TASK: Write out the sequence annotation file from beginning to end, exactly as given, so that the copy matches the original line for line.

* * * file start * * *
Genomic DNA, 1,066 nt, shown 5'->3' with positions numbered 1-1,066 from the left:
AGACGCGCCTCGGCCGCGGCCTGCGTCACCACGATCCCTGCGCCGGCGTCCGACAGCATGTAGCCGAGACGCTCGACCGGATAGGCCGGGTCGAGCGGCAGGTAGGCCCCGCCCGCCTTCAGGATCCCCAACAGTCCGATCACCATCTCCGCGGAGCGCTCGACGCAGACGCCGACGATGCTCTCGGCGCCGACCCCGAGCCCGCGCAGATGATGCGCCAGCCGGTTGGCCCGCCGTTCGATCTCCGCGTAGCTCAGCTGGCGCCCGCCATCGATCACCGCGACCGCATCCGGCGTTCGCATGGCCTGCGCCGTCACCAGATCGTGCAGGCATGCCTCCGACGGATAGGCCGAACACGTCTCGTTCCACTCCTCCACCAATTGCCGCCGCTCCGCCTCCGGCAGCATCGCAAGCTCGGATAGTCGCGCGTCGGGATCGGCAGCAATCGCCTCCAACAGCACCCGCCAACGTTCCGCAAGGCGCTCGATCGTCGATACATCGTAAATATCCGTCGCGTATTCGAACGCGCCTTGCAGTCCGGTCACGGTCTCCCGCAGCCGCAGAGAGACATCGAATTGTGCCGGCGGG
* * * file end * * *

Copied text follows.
Genomic DNA, 1,066 nt, shown 5'->3' with positions numbered 1-1,066 from the left:
AGACGCGCCTCGGCCGCGGCCTGCGTCACCACGATCCCTGCGCCGGCGTCCGACAGCATGTAGCCGAGACGCTCGACCGGATAGGCCGGGTCGAGCGGCAGGTAGGCCCCGCCCGCCTTCAGGATCCCCAACAGTCCGATCACCATCTCCGCGGAGCGCTCGACGCAGACGCCGACGATGCTCTCGGCGCCGACCCCGAGCCCGCGCAGATGATGCGCCAGCCGGTTGGCCCGCCGTTCGATCTCCGCGTAGCTCAGCTGGCGCCCGCCATCGATCACCGCGACCGCATCCGGCGTTCGCATGGCCTGCGCCGTCACCAGATCGTGCAGGCATGCCTCCGACGGATAGGCCGAACACGTCTCGTTCCACTCCTCCACCAATTGCCGCCGCTCCGCCTCCGGCAGCATCGCAAGCTCGGATAGTCGCGCGTCGGGATCGGCAGCAATCGCCTCCAACAGCACCCGCCAACGTTCCGCAAGGCGCTCGATCGTCGATACATCGTAAATATCCGTCGCGTATTCGAACGCGCCTTGCAGTCCGGTCACGGTCTCCCGCAGCCGCAGAGAGACATCGAATTGTGCCGGCGGG